• WOFF (Web Open Font Format) - Technically a wrapper around TrueType or OpenType fonts, this file format enjoys the broadest support on the web, right around 96% according top caniuse.com (all modern browsers including IE 9+). This was the first to support OpenType features on the web, allowing us to access ligatures, alternate characters and numerals, and other features previously only available in print
  • WOFF2 - The more recent evolution of the above, but with much better compression. File savings can be ~30% or more, though browser support is a little lower (88% on caniuse.com including IE 11)
  • EOT (Embedded OpenType) - a Windows/IE-only format, but compatible all the way back to IE6

If you can, it’s well worth it to include all three versions in your @font-face declarations, though if you can forgo support for IE 8, you’re perfectly safe to drop EOT. Wherever possible though, be sure to include WOFF2 as the performance gains are really worth it.

Let’s look at the basic structure of a font-face rule with the most common attributes:

@font-face {
    font-family: [whatever you want to call it]
    src: [list of URLs in order of most desired format to least]
    font-weight: [normal | 100-900 | bold]
    font-style: [normal | italic]
}

There is certainly more that you can do, but these are the elements I want to focus on today as they have the broadest impact and the most commonly seen. I’ve deliberately left out some of those, but you can read more in depth on the W3C specification page or on the MDN documentation site. In particular, I’m skipping over the notion of referencing local fonts—that’s got its own whole set of issues and peculiarities, and is much more than should be tackled here. Likewise with font-display. I’ll get into that one when we cover font loading management.

  • SRC is pretty important, as this sets out the formats you are going to provide, and should list them in the order of most-desirable to least. By this I mean if our desired outcome is that the browser loads the WOFF2 version, the next best one is WOFF, and so on for other formats. Except EOT. Because IE beats to its own drum, we actually list EOT first to prevent it from downloading multiple font assets. Since other browsers don’t understand what an EOT is, they just ignore it and move on to the better format.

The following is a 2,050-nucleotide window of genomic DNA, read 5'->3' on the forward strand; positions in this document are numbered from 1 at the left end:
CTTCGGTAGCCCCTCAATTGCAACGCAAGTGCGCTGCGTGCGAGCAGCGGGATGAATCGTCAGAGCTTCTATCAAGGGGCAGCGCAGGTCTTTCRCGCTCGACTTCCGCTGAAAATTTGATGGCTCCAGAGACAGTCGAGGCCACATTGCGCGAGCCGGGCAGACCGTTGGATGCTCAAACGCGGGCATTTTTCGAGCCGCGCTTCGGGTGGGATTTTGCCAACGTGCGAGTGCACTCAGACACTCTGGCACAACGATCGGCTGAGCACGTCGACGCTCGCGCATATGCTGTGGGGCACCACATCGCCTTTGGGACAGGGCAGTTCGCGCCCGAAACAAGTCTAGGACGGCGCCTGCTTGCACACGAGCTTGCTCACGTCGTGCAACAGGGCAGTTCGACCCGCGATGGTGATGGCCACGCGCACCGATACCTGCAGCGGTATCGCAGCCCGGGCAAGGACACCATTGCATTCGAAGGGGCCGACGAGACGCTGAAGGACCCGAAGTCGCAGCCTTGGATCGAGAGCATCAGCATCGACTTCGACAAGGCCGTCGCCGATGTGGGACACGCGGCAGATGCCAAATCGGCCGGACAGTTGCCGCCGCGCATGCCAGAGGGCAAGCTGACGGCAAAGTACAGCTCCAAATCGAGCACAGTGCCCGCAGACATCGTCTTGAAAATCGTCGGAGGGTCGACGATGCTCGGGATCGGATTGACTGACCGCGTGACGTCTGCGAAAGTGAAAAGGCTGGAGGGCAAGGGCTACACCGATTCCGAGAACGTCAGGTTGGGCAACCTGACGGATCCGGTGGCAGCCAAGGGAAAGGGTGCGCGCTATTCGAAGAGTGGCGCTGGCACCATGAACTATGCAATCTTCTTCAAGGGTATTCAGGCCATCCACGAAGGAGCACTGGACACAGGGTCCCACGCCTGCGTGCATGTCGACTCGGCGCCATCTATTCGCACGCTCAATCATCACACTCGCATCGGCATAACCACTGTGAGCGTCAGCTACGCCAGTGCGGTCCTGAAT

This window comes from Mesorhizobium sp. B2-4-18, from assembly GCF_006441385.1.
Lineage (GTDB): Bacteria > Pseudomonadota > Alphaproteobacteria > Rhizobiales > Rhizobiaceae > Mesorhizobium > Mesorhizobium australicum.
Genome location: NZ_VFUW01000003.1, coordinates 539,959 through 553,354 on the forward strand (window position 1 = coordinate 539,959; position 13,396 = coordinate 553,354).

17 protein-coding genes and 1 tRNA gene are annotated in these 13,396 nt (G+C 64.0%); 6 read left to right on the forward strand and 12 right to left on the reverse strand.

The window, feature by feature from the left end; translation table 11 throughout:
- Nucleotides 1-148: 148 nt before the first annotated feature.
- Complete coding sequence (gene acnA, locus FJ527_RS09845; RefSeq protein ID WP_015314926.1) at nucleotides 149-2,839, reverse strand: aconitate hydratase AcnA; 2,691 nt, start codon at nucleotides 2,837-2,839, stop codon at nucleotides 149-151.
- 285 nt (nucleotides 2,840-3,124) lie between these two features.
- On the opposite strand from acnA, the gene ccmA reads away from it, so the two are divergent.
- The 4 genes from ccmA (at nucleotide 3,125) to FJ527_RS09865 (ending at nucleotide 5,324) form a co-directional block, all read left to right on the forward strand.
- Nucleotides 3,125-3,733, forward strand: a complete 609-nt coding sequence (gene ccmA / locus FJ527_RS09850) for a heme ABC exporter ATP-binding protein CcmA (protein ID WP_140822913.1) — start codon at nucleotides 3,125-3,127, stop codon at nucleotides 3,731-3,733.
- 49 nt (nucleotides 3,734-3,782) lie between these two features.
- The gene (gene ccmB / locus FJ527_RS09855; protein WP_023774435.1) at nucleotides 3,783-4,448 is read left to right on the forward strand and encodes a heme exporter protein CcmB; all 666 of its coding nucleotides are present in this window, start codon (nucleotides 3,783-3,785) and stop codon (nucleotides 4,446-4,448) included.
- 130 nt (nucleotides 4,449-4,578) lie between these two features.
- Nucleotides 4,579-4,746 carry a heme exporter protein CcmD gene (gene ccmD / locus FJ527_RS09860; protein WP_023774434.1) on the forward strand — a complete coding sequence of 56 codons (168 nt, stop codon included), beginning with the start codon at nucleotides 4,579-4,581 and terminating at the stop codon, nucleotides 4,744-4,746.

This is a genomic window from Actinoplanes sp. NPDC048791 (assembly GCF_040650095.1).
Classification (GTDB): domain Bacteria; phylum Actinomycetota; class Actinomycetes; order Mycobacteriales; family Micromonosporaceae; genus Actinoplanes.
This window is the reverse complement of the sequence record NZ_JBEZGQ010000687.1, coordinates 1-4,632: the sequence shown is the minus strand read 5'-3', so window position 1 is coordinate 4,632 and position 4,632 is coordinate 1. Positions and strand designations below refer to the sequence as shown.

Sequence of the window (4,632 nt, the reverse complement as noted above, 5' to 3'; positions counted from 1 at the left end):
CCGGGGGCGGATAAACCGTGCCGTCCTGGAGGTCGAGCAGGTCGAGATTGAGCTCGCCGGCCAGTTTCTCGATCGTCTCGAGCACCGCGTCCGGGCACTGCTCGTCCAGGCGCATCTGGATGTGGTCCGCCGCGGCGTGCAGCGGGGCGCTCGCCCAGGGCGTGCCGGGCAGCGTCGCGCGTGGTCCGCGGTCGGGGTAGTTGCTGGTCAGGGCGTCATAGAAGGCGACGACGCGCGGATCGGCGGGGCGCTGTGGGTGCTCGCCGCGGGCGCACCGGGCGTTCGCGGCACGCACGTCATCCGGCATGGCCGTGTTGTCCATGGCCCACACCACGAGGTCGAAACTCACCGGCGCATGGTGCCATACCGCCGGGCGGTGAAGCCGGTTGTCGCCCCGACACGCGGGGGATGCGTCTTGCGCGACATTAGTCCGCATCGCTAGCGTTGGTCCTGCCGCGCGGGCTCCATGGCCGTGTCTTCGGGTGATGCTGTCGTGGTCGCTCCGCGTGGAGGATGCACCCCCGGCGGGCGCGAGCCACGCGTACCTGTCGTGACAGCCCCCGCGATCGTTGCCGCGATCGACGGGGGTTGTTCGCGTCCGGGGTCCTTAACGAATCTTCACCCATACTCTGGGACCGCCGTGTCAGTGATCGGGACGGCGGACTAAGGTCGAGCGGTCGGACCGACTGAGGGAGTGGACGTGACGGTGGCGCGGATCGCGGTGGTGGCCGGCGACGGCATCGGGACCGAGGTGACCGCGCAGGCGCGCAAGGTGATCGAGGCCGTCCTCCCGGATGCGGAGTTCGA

It’s important to remember that each @font-face rule is about a single font (i.e one width/weight/variant of Open Sans, and the different formats are still of that same instance. To bring them together and use them as a unified typeface, we look to ‘font-family’ for the way.
     
  • FONT-FAMILY is where you specify how you want to reference it in your CSS, and this is how you can tie it all together. If you have 4 different fonts (regular, italic, bold, and bold italic) but want them to behave like a single typeface, it’s deceptively simple: start by giving them all the same font-family name! You have to pair that with one or two other things to make it complete, but that’s the starting point.
     
  • FONT-WEIGHT is how you specify if this particular font should act as the ‘normal’ weight or ‘bold’—meaning if you create a CSS rule that calls for this font-family with font-weight: normal you get the normal weight, or font-weight: bold you get the same typeface but in the bold weight.
     
  • FONT-STYLE works in the same manner, but for normal or italic.

Here in both weight and style we see that we’re ‘pushing’ this specific font file as the solution for these specific weight and style defaults when that font-family is referenced. This is how we ensure that whenever you have two different typefaces (a serif and a sans-serif for example), in either case if you have a block of text that calls for one font-family or the other, if there is some text in the middle with a <strong> tag on it, that text sill render in the bold weight of the correct typeface.

Don’t forget—you can certainly have more weights specified in your @font-face rules, with the corresponding font-weight you want to reference. You can see an example in the demo.

Designing normal